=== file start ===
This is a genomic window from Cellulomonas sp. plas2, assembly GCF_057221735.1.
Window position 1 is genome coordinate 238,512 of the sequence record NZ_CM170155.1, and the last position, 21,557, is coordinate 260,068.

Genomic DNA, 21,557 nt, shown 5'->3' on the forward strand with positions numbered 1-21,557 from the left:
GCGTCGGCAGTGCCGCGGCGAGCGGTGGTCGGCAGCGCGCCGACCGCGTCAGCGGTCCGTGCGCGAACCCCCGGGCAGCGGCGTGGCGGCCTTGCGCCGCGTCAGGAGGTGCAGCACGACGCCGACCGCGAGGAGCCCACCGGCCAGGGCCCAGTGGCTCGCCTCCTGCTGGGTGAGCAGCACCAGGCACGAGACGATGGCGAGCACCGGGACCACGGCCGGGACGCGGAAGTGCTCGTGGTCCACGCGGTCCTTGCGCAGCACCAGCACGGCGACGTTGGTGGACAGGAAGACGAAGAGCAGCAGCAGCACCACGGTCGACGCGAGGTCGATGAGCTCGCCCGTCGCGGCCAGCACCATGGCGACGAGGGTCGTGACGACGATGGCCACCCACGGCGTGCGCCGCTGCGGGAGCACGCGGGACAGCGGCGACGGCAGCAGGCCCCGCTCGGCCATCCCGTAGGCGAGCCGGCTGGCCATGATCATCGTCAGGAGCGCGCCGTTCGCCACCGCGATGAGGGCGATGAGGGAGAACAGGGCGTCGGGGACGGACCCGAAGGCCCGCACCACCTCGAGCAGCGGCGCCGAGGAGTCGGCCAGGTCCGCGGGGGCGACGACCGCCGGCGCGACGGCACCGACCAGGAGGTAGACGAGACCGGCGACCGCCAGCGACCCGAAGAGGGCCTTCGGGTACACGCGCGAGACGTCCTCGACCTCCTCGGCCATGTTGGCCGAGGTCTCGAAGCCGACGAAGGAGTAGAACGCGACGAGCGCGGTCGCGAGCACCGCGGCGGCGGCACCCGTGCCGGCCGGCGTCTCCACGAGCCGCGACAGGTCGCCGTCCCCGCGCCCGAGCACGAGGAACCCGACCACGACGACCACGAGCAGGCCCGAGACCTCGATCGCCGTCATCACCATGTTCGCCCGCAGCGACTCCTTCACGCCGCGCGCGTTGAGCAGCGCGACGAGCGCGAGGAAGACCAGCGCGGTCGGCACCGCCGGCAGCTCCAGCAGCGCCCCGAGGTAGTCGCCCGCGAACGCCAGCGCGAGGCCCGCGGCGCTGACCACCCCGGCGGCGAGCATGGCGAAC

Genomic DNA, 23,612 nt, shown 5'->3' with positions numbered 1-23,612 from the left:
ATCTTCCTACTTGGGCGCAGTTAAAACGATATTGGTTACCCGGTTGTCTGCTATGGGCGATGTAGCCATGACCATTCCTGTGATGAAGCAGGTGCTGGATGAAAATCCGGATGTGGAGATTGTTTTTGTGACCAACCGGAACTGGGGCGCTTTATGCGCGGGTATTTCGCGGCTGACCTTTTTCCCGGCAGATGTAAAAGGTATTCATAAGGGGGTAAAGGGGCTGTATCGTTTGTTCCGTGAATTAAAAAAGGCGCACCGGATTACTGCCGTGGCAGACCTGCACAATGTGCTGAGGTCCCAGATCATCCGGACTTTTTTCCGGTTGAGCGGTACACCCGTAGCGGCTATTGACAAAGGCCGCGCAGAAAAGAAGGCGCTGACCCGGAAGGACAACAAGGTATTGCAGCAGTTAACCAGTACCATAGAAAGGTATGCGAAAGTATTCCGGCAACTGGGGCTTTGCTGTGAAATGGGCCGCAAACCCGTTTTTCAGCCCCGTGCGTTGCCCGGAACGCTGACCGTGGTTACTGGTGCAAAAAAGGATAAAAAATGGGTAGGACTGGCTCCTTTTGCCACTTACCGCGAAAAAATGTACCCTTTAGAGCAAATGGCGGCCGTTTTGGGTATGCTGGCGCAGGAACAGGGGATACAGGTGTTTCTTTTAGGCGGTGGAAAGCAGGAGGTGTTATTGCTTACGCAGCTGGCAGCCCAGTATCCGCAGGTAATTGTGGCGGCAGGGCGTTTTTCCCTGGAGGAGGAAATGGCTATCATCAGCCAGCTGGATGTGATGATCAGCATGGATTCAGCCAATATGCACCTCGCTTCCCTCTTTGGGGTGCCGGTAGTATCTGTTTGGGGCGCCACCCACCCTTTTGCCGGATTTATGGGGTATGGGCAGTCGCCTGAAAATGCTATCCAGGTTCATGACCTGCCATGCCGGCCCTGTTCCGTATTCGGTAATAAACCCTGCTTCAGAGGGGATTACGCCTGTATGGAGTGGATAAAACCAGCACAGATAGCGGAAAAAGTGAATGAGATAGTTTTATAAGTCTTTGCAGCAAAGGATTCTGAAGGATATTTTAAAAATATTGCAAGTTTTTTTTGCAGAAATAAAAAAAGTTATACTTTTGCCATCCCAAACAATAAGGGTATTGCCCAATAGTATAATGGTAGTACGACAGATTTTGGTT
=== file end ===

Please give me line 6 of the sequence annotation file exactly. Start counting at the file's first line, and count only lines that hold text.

ATCTTCCTACTTGGGCGCAGTTAAAACGATATTGGTTACCCGGTTGTCTGCTATGGGCGATGTAGCCATGACCATTCCTGTGATGAAGCAGGTGCTGGATGAAAATCCGGATGTGGAGATTGTTTTTGTGACCAACCGGAACTGGGGCGCTTTATGCGCGGGTATTTCGCGGCTGACCTTTTTCCCGGCAGATGTAAAAGGTATTCATAAGGGGGTAAAGGGGCTGTATCGTTTGTTCCGTGAATTAAAAAAGGCGCACCGGATTACTGCCGTGGCAGACCTGCACAATGTGCTGAGGTCCCAGATCATCCGGACTTTTTTCCGGTTGAGCGGTACACCCGTAGCGGCTATTGACAAAGGCCGCGCAGAAAAGAAGGCGCTGACCCGGAAGGACAACAAGGTATTGCAGCAGTTAACCAGTACCATAGAAAGGTATGCGAAAGTATTCCGGCAACTGGGGCTTTGCTGTGAAATGGGCCGCAAACCCGTTTTTCAGCCCCGTGCGTTGCCCGGAACGCTGACCGTGGTTACTGGTGCAAAAAAGGATAAAAAATGGGTAGGACTGGCTCCTTTTGCCACTTACCGCGAAAAAATGTACCCTTTAGAGCAAATGGCGGCCGTTTTGGGTATGCTGGCGCAGGAACAGGGGATACAGGTGTTTCTTTTAGGCGGTGGAAAGCAGGAGGTGTTATTGCTTACGCAGCTGGCAGCCCAGTATCCGCAGGTAATTGTGGCGGCAGGGCGTTTTTCCCTGGAGGAGGAAATGGCTATCATCAGCCAGCTGGATGTGATGATCAGCATGGATTCAGCCAATATGCACCTCGCTTCCCTCTTTGGGGTGCCGGTAGTATCTGTTTGGGGCGCCACCCACCCTTTTGCCGGATTTATGGGGTATGGGCAGTCGCCTGAAAATGCTATCCAGGTTCATGACCTGCCATGCCGGCCCTGTTCCGTATTCGGTAATAAACCCTGCTTCAGAGGGGATTACGCCTGTATGGAGTGGATAAAACCAGCACAGATAGCGGAAAAAGTGAATGAGATAGTTTTATAAGTCTTTGCAGCAAAGGATTCTGAAGGATATTTTAAAAATATTGCAAGTTTTTTTTGCAGAAATAAAAAAAGTTATACTTTTGCCATCCCAAACAATAAGGGTATTGCCCAATAGTATAATGGTAGTACGACAGATTTTGGTT